Study: Behavior game really works

Teachers have used the “Good Behavior Game” for 40 years, writes Holly Yettick in Ed Week. Now there’s evidence the old-fashioned game really does improve classroom behavior — significantly.

The class is divided into two teams of even size. Teams get debits for breaking the classroom rules and credits for behaving well. At the end of the week or day, the group with the best behavior and/or fewest infractions gets some type of reward.

The game “allows teachers to engage in several behavior management strategies including acknowledging appropriate behavior, teaching classroom rules, providing feedback about inappropriate behavior, verbal praise, and providing rewards as reinforcement,” writes Andrea Flower, an assistant professor of education at the University of Texas at Austin and her co-authors in a journal article.

. . . the Good Behavior Game had  “a moderate to large effect” on reducing a wide range of challenging classroom behaviors, including aggression, talking out of turn and straying from the task at hand. . . . The game was equally effective in elementary and secondary schools, with behavior immediately improving and remaining better than it had been.

It works best when students choose their own rewards.

A ‘culture of chaos’

Two weeks after a 17-year-old fractured the skull of Bartram High’s “conflict resolution specialist,” Philadelphia school officials sent a team to assess the troubled school, reports the Philadelphia Inquirer. Violence is “the new normal,” said a teacher.

A brawl erupted in the school cafeteria, students set off firecrackers and the 17-year-old who assaulted the staffer was seen at school for two days.

Administrators don’t remove problem students, say teachers. That’s created a “culture of chaos and disregard for authority.”

The cafeteria melee was captured by a cellphone camera and posted on social media.

. . . dozens gathered, with several students exchanging punches. A male school police officer attempts to separate the combatants as the room fills with screams.

In short order, a larger brawl erupts, mostly between female students. A female police officer attempts to break up one skirmish, then others. At one point in the video, that officer appears to fall to the floor.

“We have to go beyond police officers,” said Fernando Gallard, a district spokesman. “We’ve got to figure out a way to get these young people to care for others.”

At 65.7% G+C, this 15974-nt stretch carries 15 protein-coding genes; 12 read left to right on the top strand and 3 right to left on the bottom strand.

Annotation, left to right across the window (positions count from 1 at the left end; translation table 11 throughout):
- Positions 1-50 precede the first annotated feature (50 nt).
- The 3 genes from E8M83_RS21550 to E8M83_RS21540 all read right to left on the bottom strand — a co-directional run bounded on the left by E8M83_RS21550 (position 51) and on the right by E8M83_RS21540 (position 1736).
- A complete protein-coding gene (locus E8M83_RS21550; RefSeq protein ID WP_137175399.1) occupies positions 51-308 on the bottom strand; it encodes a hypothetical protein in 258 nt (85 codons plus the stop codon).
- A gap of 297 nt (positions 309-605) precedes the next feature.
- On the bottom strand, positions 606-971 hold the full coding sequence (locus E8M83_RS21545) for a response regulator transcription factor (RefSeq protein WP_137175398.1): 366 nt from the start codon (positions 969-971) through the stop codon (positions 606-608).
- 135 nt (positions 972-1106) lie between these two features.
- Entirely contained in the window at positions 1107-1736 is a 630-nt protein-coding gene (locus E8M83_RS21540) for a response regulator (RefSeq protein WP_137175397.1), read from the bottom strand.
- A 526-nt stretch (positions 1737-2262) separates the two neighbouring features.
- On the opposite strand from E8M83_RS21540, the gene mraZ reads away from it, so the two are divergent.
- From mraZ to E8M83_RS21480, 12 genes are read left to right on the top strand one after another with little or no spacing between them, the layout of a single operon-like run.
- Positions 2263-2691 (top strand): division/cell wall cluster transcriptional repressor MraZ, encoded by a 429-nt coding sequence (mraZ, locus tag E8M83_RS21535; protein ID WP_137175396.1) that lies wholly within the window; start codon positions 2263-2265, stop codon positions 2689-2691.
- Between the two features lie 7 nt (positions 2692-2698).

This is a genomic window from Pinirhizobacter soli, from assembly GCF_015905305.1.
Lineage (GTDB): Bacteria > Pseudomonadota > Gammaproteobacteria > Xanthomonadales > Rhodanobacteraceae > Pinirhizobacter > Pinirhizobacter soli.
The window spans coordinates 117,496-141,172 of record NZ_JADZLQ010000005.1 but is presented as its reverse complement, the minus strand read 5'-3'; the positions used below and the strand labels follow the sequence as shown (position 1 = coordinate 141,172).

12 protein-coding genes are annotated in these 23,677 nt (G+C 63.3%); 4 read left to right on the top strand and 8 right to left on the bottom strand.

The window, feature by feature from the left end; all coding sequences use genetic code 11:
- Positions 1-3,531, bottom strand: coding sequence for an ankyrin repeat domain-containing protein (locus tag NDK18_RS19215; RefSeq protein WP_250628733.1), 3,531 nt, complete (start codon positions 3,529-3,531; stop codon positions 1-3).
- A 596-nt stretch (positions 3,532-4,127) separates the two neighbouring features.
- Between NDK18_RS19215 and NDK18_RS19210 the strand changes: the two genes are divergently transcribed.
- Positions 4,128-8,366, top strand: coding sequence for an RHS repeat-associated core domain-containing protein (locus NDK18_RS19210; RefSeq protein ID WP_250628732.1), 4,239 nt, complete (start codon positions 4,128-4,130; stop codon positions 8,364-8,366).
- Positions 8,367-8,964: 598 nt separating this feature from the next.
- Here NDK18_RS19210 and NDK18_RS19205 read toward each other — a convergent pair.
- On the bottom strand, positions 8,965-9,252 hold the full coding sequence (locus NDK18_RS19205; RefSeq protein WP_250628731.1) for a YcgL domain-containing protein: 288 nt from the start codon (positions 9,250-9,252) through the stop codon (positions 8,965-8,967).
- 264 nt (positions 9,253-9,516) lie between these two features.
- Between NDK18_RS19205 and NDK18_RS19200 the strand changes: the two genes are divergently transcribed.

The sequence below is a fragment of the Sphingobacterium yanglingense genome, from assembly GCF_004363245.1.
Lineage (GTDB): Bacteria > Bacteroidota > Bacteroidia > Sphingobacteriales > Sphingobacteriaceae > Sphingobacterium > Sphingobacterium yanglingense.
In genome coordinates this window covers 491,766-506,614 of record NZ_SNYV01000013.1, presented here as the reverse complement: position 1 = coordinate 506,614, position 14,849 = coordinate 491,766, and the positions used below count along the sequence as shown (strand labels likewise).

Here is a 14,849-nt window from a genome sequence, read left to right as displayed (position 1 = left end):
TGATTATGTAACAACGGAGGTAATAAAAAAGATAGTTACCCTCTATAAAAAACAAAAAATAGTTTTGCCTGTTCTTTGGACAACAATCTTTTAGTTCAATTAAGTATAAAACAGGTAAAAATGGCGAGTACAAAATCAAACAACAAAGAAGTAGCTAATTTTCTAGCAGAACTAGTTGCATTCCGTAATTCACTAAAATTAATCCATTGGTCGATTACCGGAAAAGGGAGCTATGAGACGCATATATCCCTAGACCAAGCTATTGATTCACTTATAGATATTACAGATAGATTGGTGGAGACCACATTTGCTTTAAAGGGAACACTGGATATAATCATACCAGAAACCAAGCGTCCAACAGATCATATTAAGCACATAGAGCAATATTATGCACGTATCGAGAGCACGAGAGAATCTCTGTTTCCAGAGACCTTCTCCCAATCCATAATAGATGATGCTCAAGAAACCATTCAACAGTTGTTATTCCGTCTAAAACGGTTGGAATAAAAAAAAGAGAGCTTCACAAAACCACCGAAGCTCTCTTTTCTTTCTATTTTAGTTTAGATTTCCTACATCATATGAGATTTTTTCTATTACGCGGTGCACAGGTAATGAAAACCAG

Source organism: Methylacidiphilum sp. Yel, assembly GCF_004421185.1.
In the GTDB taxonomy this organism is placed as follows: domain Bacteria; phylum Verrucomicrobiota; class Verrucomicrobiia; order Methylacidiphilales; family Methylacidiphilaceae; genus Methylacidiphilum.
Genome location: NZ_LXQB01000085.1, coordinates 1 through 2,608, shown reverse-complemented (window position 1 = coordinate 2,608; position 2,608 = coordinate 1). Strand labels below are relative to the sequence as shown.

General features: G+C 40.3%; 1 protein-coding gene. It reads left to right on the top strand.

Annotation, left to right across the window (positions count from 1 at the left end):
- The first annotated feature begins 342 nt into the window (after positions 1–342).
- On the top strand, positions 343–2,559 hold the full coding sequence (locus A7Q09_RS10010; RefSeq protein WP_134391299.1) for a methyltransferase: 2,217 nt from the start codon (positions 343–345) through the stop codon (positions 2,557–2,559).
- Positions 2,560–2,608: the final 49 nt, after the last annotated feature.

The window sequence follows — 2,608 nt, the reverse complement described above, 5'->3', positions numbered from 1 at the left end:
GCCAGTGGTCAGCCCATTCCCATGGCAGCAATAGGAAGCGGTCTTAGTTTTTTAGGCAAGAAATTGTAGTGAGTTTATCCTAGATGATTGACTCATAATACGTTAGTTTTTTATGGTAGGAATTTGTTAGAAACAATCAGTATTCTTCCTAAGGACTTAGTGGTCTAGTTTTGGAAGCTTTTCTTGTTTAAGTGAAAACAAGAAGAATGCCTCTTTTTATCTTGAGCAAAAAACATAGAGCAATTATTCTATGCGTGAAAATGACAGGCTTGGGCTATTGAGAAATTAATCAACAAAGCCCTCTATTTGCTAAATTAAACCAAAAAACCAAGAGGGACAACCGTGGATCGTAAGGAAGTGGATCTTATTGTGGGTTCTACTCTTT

“The administration has begun attempting to crack down on students who come late to school, and those who ditch class or use cellphones, but many students, accustomed to having wide latitude in the building, aren’t taking the adults seriously,” reports the Inquirer

I’m sure many students at Bartram High would prefer a safe, orderly school where they can learn. But nobody can learn — or teach — in a “culture of chaos.”

Students at high-poverty high schools receive “an average of half an hour less instruction per day than their higher-income peers” due to disruptions and “poverty-related challenges,” according to a new study, reports Education Week.

Do bad apples spoil the learning?

 African Americans and students with disabilities are suspended at “hugely disproportionate rates,” according to a report by a group called the Discipline Disparities Research-to-Practice Collaborative. 

Higher rates of misbehavior don’t explain higher suspension rates, said Russell J. Skiba, a professor at Indiana University and director of the collaborative. He pointed to other factors such as classroom management, diversity of teaching staff, administrative processes, characteristics of student enrollment and school climate.

Suspending disruptive students doesn’t help their classmates, the report argues.

One oft-repeated justification for frequent suspensions is that schools must be able to remove the “bad” students so that “good” students can learn. . . .  when schools serving similar populations were compared across the state of Indiana, and poverty was controlled for, those schools with relatively low suspension rates had higher, not lower test scores

Troubled kids  hurt the whole class responds Education Next, citing two recent studies.

Domino Effect found children from “troubled families, as measured by family domestic violence,” are much more likely misbehave and be suspended.

We find also that an increase in the number of children from troubled families reduces peer student math and reading test scores and increases peer disciplinary infractions and suspensions… in many cases, a single disruptive student can indeed influence the academic progress made by an entire classroom of students.